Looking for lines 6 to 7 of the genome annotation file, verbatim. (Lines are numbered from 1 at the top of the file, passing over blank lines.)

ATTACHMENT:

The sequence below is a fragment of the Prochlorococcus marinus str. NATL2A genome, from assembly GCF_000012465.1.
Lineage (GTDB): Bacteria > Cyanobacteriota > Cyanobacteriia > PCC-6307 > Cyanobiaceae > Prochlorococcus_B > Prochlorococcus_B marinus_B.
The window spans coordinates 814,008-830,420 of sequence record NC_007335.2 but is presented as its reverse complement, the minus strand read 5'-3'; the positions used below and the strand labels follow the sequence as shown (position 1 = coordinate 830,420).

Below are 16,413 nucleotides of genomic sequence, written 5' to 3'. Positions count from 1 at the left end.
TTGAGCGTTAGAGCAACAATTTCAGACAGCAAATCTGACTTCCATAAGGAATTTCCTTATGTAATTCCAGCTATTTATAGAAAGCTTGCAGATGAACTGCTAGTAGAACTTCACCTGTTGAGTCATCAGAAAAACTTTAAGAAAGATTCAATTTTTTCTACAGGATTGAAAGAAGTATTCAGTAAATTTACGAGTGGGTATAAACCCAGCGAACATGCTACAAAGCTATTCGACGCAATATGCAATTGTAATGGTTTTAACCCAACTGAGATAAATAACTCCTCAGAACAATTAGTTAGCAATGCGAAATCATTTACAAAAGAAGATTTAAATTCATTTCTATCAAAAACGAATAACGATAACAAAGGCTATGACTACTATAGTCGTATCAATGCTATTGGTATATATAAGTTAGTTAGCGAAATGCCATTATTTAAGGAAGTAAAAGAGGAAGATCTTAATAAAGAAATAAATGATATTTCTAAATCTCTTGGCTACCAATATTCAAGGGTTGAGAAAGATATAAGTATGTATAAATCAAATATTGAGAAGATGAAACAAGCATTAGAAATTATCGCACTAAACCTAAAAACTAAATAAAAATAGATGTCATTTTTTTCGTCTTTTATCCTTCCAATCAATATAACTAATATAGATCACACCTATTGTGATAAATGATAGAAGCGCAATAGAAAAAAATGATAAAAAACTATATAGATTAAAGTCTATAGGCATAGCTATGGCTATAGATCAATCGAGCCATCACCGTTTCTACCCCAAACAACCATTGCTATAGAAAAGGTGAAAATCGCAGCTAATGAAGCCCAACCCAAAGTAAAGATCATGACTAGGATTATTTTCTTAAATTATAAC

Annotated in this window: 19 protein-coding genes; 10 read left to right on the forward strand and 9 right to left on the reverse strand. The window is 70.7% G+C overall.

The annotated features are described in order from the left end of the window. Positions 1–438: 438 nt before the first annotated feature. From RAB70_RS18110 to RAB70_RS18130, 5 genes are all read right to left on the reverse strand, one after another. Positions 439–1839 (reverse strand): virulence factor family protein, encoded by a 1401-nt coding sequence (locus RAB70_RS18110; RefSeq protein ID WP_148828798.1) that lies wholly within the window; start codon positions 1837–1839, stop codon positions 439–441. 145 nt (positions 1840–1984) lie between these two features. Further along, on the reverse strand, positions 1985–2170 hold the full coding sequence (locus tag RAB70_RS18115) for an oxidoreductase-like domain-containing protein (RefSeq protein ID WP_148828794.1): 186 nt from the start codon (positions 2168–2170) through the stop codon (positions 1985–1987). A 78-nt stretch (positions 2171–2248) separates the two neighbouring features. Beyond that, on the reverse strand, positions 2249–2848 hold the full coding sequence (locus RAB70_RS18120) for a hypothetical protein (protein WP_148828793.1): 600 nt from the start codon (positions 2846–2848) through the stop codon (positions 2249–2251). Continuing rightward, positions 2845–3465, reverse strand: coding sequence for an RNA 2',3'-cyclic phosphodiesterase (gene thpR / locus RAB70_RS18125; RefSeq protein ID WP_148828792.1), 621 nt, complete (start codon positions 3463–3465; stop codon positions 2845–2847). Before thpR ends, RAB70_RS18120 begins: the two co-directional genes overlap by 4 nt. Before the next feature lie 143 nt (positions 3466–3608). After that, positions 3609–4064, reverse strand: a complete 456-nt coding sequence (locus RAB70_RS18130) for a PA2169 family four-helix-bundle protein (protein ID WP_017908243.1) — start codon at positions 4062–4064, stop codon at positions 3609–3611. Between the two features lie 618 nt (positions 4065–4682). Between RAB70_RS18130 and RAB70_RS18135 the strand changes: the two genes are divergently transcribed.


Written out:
Annotated in this window: 19 protein-coding genes; 10 read left to right on the forward strand and 9 right to left on the reverse strand. The window is 70.7% G+C overall.

The annotated features are described in order from the left end of the window. Positions 1–438: 438 nt before the first annotated feature. From RAB70_RS18110 to RAB70_RS18130, 5 genes are all read right to left on the reverse strand, one after another. Positions 439–1839 (reverse strand): virulence factor family protein, encoded by a 1401-nt coding sequence (locus RAB70_RS18110; RefSeq protein ID WP_148828798.1) that lies wholly within the window; start codon positions 1837–1839, stop codon positions 439–441. 145 nt (positions 1840–1984) lie between these two features. Further along, on the reverse strand, positions 1985–2170 hold the full coding sequence (locus tag RAB70_RS18115) for an oxidoreductase-like domain-containing protein (RefSeq protein ID WP_148828794.1): 186 nt from the start codon (positions 2168–2170) through the stop codon (positions 1985–1987). A 78-nt stretch (positions 2171–2248) separates the two neighbouring features. Beyond that, on the reverse strand, positions 2249–2848 hold the full coding sequence (locus RAB70_RS18120) for a hypothetical protein (protein WP_148828793.1): 600 nt from the start codon (positions 2846–2848) through the stop codon (positions 2249–2251). Continuing rightward, positions 2845–3465, reverse strand: coding sequence for an RNA 2',3'-cyclic phosphodiesterase (gene thpR / locus RAB70_RS18125; RefSeq protein ID WP_148828792.1), 621 nt, complete (start codon positions 3463–3465; stop codon positions 2845–2847). Before thpR ends, RAB70_RS18120 begins: the two co-directional genes overlap by 4 nt. Before the next feature lie 143 nt (positions 3466–3608). After that, positions 3609–4064, reverse strand: a complete 456-nt coding sequence (locus RAB70_RS18130) for a PA2169 family four-helix-bundle protein (protein ID WP_017908243.1) — start codon at positions 4062–4064, stop codon at positions 3609–3611. Between the two features lie 618 nt (positions 4065–4682). Between RAB70_RS18130 and RAB70_RS18135 the strand changes: the two genes are divergently transcribed.